Furthermore, the final omnibus rule contains updates that clarify the ambiguous use of language in the security and privacy rules. For instance, the definition of "workforce" was clarified with terms like employees, trainees, volunteers, and other people directly or indirectly involved in the performance of work for a covered entity. 

What Are the Keys to success for HIPAA compliance

One of the frequently asked questions about HIPAA is "what is the key to success for HIPAA compliance" The answer lies in implementing an effective compliance program. And below are components of a well prepared Hipaa compliance program; 

#1. Self Audit

Covered entities are expected to measure their organizations' compliances with HIPAA by completing an annual self-audit. Here are six required audits for HIPAA covered entities;

  • IT risk analysis questionnaire
  • Security standards
  • HITECH Subtitle D
  • Asset and Device
  • Physical site
  • Privacy assessment.

#2. Gap Identification

After completing the self-audit process, covered entities will be able to identify areas lacking in their safeguards. Once gaps are identified, remediation plans will be put in place to address deficiencies. 


#3. Policies and Procedures 

Policies and procedures are key to success for HIPAA compliance. They specify how to use and disclose protected health information. So, covered entities must implement policies and procedures that are peculiar to their business process.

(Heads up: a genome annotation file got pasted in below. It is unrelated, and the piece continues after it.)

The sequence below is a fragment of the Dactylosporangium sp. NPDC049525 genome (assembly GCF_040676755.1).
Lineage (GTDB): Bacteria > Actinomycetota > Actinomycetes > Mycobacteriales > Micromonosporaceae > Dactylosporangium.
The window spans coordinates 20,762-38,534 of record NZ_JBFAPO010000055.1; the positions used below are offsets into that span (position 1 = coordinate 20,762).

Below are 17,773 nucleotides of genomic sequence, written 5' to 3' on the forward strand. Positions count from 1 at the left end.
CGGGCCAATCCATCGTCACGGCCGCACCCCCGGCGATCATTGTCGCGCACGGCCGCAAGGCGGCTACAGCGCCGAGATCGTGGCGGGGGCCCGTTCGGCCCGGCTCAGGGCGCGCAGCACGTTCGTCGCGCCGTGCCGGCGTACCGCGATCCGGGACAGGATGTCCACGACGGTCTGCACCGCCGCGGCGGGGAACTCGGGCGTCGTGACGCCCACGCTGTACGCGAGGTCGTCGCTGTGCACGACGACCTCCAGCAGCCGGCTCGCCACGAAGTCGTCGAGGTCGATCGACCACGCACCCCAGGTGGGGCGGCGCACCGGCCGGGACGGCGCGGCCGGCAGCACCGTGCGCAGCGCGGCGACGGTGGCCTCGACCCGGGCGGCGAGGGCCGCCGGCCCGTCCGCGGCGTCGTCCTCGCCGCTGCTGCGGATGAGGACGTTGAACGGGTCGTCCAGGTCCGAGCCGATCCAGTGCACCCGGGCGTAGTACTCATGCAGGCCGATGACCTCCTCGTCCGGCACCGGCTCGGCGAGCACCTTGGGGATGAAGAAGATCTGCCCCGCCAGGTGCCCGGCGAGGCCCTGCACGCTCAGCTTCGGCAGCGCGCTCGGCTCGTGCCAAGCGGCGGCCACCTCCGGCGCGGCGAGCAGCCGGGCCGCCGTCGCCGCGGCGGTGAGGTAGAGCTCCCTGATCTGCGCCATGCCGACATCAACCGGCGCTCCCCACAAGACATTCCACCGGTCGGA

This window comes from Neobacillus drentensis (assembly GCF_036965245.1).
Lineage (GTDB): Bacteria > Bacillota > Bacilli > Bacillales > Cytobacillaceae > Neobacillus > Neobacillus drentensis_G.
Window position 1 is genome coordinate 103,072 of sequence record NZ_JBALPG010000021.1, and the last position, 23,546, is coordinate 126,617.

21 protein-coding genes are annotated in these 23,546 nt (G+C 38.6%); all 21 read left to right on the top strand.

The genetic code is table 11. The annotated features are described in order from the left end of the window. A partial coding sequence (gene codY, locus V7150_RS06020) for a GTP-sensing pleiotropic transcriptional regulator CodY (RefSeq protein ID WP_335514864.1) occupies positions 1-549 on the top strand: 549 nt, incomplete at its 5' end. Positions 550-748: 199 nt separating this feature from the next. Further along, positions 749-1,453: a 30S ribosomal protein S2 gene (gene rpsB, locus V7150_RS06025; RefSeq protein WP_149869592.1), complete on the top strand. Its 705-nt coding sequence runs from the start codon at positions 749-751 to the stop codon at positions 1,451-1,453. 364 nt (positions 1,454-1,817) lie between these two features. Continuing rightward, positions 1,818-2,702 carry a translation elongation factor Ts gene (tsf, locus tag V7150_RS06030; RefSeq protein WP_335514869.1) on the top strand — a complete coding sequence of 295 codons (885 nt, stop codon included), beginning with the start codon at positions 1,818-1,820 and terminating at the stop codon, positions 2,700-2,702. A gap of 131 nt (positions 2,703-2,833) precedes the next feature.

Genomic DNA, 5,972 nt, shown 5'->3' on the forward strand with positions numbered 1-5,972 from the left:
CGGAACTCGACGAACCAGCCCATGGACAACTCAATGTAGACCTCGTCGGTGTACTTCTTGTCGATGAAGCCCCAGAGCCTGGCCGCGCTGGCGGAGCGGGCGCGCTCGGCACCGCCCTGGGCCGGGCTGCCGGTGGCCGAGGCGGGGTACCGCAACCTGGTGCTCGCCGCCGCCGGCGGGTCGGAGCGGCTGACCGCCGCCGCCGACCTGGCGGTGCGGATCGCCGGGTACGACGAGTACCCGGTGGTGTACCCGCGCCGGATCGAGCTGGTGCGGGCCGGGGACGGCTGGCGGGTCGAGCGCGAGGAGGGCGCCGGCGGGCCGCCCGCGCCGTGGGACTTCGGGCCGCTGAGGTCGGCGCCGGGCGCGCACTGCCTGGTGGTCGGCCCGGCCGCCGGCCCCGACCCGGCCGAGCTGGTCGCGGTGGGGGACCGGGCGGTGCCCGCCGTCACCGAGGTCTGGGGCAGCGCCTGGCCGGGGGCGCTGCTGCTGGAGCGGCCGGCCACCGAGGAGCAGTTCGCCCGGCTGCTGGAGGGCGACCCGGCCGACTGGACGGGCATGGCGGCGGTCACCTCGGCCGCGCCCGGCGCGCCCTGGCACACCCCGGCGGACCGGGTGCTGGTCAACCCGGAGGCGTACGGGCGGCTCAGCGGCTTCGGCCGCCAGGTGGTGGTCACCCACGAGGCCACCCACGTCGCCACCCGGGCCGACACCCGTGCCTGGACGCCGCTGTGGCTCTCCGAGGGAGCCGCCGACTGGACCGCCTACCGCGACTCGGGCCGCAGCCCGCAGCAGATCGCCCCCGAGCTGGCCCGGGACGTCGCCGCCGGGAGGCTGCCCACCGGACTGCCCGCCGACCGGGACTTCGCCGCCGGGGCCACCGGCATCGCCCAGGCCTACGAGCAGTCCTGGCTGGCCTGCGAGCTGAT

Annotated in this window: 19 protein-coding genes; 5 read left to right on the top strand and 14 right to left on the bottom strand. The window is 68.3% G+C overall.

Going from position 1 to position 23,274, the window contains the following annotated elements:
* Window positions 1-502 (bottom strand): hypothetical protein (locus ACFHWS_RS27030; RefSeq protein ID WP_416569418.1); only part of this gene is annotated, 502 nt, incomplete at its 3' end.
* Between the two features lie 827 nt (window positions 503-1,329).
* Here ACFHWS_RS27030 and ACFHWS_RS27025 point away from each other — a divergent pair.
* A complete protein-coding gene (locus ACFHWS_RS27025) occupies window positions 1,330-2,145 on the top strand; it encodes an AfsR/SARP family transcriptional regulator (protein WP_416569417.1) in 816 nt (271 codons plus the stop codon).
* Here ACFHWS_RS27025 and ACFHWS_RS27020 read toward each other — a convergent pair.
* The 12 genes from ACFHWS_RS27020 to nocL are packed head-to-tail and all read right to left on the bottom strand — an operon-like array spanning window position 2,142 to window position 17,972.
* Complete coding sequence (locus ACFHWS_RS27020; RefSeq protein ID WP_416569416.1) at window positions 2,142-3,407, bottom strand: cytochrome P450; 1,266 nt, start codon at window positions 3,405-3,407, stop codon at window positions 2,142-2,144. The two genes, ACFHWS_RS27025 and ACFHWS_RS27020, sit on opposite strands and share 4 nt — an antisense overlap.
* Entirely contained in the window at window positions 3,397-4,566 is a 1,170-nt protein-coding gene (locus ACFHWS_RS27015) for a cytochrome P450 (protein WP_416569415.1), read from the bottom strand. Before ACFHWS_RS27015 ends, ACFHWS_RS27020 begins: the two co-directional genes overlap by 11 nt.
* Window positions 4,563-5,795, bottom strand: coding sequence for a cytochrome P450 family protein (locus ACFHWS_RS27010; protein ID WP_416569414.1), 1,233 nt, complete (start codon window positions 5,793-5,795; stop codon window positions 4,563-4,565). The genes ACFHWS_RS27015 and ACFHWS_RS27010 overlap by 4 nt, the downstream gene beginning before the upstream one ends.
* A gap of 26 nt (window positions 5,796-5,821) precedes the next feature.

Once you fail to customize policies and procedures for your organization, your organization will be vulnerable to a breach of PHI. 

#4. Employee Training and Tracking

Health organizations and covered entities should regularly train their employees on policies, procedures, as well as HIPAA standards. Also, every employee that attends the training program must legally attest to have read and understood the training materials. 

What is the Importance of HIPAA compliance in Healthcare

It's important to comply with HIPAA because it ensures that all healthcare providers and covered entities implement multiple safeguards to protect sensitive personal and health information. 

Of course, no healthcare organization will carelessly expose sensitive health data or steal health information. But HIPAA requires them to implement safeguard data. And there are repercussions if any of them fail to implement safeguard. 

Below are the Importance of HIPAA compliance in Healthcare; 

  • HIPAA Drives Patients Transparency. Patients are more transparent with their health information once they are certain that their health information is protected. 
  • Non-compliance is costly. In most cases, violation of HIPAA is unintentional. But there's no excuse for the violation because it could cost a covered entity or health organization as high as $1.5 million. 
  • Consistently complying with HIPAA regulations boost covered entities and health organizations' reputation. 

Certainly, HIPAA is a complex piece of legislation. And it's technically difficult and costly to follow every piece. Most health organizations and Covered entities make a series of HIPAA Mistakes every day. So, it's advisable to get legal counsel to come up with a compliance program that's perfect for your organization.